What Is a Broad Form Property Damage Endorsement?
A broad form property damage endorsement was an addition to a commercial general liability (CGL) policy that eliminated the exclusion of property as part of the coverage provided by the insurer. A higher premium was usually required for this additional coverage.
- A broad form property damage endorsement is an addition to a commercial general liability policy that has removed the exclusion of property as part of the insurance coverage.
- Today, a broad form property damage endorsement is obsolete as the areas it seeks to cover are now included under commercial general liability policies.
- Broad form property damage endorsements were needed in relation to the 1973 comprehensive general liability insurance policy that had many exclusions regarding property damage.
- In 1986, the commercial general liability policy was updated to include the terms of broad form property damage endorsements.
Understanding a Broad Form Property Damage Endorsement
A broad form property damage endorsement refers to, among other things, liability coverage for damage from work performed by subcontractors on behalf of owners and general contractors. The necessity for a broad form property damage endorsement has become obsolete as reforms in the 1980s required it to be included under CGL coverage. Therefore, under current CGL coverage, a broad form property damage endorsement automatically applies unless otherwise excluded.
In the previous general liability insurance policy (1973 comprehensive general liability insurance policy) there were many exclusions that resulted in certain damages to property not being covered, primarily the care, custody, or control exclusion.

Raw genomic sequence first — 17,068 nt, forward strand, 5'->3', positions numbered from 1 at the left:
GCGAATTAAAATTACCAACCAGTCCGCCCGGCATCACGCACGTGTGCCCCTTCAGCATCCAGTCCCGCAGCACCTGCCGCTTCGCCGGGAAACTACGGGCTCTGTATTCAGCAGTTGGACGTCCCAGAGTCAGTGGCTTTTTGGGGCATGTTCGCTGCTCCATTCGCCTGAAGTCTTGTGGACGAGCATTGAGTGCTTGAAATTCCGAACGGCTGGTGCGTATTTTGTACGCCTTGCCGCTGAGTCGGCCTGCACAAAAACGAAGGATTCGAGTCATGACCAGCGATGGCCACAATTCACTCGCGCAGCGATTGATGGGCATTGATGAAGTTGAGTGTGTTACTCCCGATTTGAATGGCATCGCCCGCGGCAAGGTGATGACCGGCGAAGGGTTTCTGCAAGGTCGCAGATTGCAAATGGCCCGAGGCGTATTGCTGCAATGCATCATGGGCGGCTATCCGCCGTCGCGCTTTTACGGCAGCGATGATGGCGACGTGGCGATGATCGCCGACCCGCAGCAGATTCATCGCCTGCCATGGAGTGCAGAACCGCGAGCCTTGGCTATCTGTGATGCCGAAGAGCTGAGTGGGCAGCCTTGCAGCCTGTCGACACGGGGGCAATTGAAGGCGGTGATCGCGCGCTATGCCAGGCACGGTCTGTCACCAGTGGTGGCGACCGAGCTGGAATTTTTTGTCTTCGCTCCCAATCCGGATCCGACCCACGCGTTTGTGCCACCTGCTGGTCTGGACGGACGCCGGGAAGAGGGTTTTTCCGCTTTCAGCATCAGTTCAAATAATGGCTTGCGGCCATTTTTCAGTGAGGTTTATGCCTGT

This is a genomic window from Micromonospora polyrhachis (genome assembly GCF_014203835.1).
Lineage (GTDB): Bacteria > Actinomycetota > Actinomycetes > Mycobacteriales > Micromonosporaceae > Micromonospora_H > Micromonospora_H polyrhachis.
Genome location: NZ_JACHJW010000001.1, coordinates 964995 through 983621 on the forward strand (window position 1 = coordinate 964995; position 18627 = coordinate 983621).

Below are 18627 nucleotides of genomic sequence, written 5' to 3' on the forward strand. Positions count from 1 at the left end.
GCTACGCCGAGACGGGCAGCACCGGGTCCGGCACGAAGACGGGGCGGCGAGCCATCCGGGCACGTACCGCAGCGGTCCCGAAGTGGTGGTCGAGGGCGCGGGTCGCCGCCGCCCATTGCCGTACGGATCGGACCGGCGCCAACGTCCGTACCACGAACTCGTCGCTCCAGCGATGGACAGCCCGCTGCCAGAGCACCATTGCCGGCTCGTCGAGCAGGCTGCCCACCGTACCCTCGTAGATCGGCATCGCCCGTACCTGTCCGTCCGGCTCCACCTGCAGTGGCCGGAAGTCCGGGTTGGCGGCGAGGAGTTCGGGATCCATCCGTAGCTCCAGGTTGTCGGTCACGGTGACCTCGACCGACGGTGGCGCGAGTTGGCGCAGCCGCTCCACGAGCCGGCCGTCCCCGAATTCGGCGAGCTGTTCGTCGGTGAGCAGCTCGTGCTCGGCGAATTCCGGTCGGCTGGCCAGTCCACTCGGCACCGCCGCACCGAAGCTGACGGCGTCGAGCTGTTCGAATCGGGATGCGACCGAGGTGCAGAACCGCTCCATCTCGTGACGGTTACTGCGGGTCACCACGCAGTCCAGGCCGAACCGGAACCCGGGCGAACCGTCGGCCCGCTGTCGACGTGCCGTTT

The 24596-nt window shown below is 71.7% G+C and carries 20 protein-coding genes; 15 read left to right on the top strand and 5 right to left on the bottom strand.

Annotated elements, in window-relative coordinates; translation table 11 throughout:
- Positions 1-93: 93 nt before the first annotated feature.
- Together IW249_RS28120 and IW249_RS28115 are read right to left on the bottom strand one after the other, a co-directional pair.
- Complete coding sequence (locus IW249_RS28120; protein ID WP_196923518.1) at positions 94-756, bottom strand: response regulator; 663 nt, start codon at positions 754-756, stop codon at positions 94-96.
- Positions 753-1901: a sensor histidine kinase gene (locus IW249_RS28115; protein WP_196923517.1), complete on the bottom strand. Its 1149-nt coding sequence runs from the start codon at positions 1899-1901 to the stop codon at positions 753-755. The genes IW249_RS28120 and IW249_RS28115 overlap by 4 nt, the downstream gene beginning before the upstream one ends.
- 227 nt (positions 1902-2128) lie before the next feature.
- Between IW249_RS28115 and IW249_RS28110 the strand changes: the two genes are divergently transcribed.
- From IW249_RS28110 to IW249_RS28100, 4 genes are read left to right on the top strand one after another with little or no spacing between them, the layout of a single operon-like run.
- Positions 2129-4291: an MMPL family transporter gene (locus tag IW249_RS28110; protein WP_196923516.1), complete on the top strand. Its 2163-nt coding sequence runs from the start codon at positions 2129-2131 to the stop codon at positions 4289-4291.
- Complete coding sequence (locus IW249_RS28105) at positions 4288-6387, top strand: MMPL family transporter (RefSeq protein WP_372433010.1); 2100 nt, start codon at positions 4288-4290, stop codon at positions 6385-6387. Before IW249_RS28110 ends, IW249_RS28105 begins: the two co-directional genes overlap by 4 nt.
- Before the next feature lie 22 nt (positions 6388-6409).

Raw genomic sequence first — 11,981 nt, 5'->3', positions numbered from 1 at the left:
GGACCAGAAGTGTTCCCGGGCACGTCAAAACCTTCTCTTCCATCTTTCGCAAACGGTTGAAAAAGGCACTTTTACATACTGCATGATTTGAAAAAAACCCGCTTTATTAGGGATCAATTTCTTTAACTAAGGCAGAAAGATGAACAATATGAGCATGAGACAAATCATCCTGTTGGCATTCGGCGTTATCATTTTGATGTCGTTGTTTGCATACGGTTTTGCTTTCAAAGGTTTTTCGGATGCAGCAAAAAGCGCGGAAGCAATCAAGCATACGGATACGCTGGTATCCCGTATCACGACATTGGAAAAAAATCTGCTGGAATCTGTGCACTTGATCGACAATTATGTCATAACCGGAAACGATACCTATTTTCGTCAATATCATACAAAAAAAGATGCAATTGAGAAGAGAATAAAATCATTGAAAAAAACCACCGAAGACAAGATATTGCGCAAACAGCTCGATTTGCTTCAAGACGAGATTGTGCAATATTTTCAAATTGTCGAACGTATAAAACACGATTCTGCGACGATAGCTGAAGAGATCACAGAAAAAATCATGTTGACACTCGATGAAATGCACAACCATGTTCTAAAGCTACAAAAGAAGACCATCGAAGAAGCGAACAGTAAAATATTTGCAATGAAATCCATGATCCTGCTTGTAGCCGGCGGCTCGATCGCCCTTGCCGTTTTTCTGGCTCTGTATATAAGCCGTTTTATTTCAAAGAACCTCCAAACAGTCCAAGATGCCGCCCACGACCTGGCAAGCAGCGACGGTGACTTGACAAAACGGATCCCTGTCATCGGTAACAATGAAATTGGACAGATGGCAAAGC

Because the coverage was limited to only certain areas of the property and in certain instances, the broad form property damage endorsement was required to obtain a blanket coverage to property damage.
In 1985, the comprehensive general liability insurance policy was updated to the commercial general liability policy and included terms that were covered by the broad form property damage endorsement, rendering the broad form property damage endorsement obsolete.
Broad Form Property Damage Endorsement Development
The term "broad form property damage" (BFPD) hasn't been in use by the Insurance Services Office, Inc. (ISO) since the mid-1980s, in connection with CGL insurance policies. BFPD is often still specifically demanded today as part of a contractor's liability coverage. These current calls for BFPD endorsements indicate a lack of understanding of what is automatically included in today's ISO commercial general liability policies (editions 1985 and later).
In 1985, ISO explained the following coverages were provided under the "new" commercial general liability policy. It stated that both new forms (occurrence and claims-made) contain the essential scope of coverage provided for broad form property damage under the old comprehensive general liability insurance (Ed. 1-73) and the old broad form comprehensive general liability endorsement (GL 04 04 Ed. 5-81).
Because changes to the comprehensive general liability insurance policy were far-reaching, in both coverage and approach to premium development, ISO distributed a vast number of publications to thoroughly inform the insurance industry as well as the public on the changes to CGL policies.